Sarah Champion has done more to stand up for victims of child sex abuse than many other Labour MPs. She made her name once running a charity providing palliative care for sick kids in south Yorkshire and then, a second time over, as a campaigner on an issue which other politicians were too scared to approach.
Her comments in The Sun last week – when she wrote that “Britain has a problem with British Pakistani men raping and exploiting white girls” – were prompted by the conviction of 17 men and a woman of mainly Pakistani, Bangladeshi and Middle Eastern ancestry over child sex crimes. They were inflammatory and ill-judged, leading to anger among some of her colleagues in the parliamentary Labour Party (PLP). Backbencher Naz Shah warned of the impact of “blanket racialised loaded statements”.
Champion’s political problems escalated when The Sun‘s columnist Trevor Kavanagh piled in on Monday with a dreadful piece that referred to “The Muslim Problem” and was likened to something from Germany in the 1930s.
While Champion got it wrong, and resigned her position as shadow secretary of state for women and equalities, her mistakes over the last week should not obscure the fact that she has been a dedicated campaigner for the rights of sex abuse victims and tried to prevent more children falling prey to such evil. She spoke out on one of the most uncomfortable and politically toxic issues – not out of a desire to win votes or earn a promotion – but because of her mounting horror at the number of lives “absolutely destroyed” and the reluctance of many in Westminster and the media to talk about it.
By last night, Jeremy Corbyn was clearly frustrated. He had quickly condemned Kavanagh – who is detested by many Labour politicians – and accused him of “inciting Islamophobia” as Shah co-ordinated a letter of complaint to the tabloid from more than 100 MPs.
Corbyn had, clearly, been put in an exceptionally difficult position. On an issue as politically loaded and culturally sensitive as Champion’s comments, a Labour leader has to either issue his backing for a senior shadow minister or make it clear that he disagrees.
Last night, he chose the latter course and Champion quit, as well as apologising for her “extremely poor choice of words”. Corbyn invited the BBC cameras into his Norman Shaw South office in the Commons and denied suggestions he had forced his women and equalities spokeswoman to resign, saying “it was her choice” to go.
It has left Labour back in the headlines for the wrong reasons. Over the past 10 days shadow cabinet ministers have published statistic after statistic on issues ranging from the NHS to inflation and rail fares as part of a summer blitz on the Tories. The opposition remains, we have been repeatedly told, in “permanent campaign mode” but that has now been overshadowed.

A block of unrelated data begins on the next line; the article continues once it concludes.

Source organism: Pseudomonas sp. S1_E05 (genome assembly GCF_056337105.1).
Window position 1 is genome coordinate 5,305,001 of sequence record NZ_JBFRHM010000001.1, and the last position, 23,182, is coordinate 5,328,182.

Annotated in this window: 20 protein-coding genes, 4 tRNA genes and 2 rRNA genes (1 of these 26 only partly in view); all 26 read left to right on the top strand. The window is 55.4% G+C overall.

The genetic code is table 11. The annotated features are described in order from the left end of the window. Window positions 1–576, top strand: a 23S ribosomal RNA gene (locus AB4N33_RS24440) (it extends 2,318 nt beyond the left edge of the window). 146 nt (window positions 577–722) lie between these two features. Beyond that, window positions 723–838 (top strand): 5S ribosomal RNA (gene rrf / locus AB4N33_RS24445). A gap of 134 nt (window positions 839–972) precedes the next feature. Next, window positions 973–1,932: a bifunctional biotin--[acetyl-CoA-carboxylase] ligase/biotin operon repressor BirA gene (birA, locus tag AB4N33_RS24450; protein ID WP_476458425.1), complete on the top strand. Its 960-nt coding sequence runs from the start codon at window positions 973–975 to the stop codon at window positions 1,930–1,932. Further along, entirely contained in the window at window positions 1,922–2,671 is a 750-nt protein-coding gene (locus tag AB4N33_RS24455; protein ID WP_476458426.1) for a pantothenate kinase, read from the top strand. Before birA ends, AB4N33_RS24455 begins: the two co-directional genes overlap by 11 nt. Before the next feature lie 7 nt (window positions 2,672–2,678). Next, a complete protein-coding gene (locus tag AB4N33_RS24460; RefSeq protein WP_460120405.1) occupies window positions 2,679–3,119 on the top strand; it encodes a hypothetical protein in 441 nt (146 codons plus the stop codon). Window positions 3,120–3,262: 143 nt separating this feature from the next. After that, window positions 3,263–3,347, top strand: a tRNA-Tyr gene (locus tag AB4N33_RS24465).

Meanwhile Labour MPs are unsure what to say next. Many will be on holiday and perhaps grateful for the time to consider their response to an issue which embraces race, religion, class, gender and Labour’s relationship with its heartland communities.
Last night one prominent backbencher took to Twitter to describe her “sadness” at Champion’s departure – only to delete the message some time later – and only a handful were willing to speak out. “I don’t understand the forced resignation of Sarah Champion & nor will my constituents,” Barry Sheerman wrote on Twitter. Trevor Phillips, former chair of the Equalities and Human Rights Commission, who has also served as Labour chair of the London Assembly, told the Telegraph he was “absolutely gobsmacked… even in the darkest days I don’t remember people being asked to stand down for trying to represent their constituents”.
The facts which prompted Champion’s claims are hugely complex and cannot be covered in just one article – rather they require a book or an academic study. The latter is what was called for by The Times, which has highlighted the specific issue of the incidence of men of Pakistani origin convicted of street grooming sex crimes, while pointing out that the vast majority of child sex crimes are committed by white men.
Champion got it wrong and has apologised but her work will go on. Corbyn used his television clip to pledge to continue to work with her because she is “is totally committed to protecting vulnerable women and girls within our society”. That sober statement is, perhaps, a fair reflection of both Champion’s mistake as well as her desire to protect the innocent and force the political class to think a bit harder about one of the most difficult issues imaginable.